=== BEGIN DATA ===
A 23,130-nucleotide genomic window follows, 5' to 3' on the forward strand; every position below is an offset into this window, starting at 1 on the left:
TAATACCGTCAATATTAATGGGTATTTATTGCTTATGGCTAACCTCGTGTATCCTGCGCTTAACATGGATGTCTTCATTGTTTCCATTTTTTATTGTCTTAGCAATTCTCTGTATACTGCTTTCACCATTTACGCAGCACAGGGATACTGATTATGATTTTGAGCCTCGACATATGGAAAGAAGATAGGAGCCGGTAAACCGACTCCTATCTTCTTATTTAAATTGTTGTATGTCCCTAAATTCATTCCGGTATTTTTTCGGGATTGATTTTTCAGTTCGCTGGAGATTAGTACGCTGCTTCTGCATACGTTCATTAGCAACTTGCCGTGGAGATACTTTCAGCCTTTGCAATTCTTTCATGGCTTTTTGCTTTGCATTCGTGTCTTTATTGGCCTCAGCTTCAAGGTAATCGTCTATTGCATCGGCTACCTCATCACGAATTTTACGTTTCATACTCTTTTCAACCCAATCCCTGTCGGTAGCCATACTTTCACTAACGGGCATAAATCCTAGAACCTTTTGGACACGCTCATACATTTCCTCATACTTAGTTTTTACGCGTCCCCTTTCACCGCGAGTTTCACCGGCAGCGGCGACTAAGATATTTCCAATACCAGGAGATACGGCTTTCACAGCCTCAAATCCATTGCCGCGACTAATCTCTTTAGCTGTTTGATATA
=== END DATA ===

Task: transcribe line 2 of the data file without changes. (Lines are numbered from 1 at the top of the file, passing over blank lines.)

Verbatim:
TAATACCGTCAATATTAATGGGTATTTATTGCTTATGGCTAACCTCGTGTATCCTGCGCTTAACATGGATGTCTTCATTGTTTCCATTTTTTATTGTCTTAGCAATTCTCTGTATACTGCTTTCACCATTTACGCAGCACAGGGATACTGATTATGATTTTGAGCCTCGACATATGGAAAGAAGATAGGAGCCGGTAAACCGACTCCTATCTTCTTATTTAAATTGTTGTATGTCCCTAAATTCATTCCGGTATTTTTTCGGGATTGATTTTTCAGTTCGCTGGAGATTAGTACGCTGCTTCTGCATACGTTCATTAGCAACTTGCCGTGGAGATACTTTCAGCCTTTGCAATTCTTTCATGGCTTTTTGCTTTGCATTCGTGTCTTTATTGGCCTCAGCTTCAAGGTAATCGTCTATTGCATCGGCTACCTCATCACGAATTTTACGTTTCATACTCTTTTCAACCCAATCCCTGTCGGTAGCCATACTTTCACTAACGGGCATAAATCCTAGAACCTTTTGGACACGCTCATACATTTCCTCATACTTAGTTTTTACGCGTCCCCTTTCACCGCGAGTTTCACCGGCAGCGGCGACTAAGATATTTCCAATACCAGGAGATACGGCTTTCACAGCCTCAAATCCATTGCCGCGACTAATCTCTTTAGCTGTTTGATATA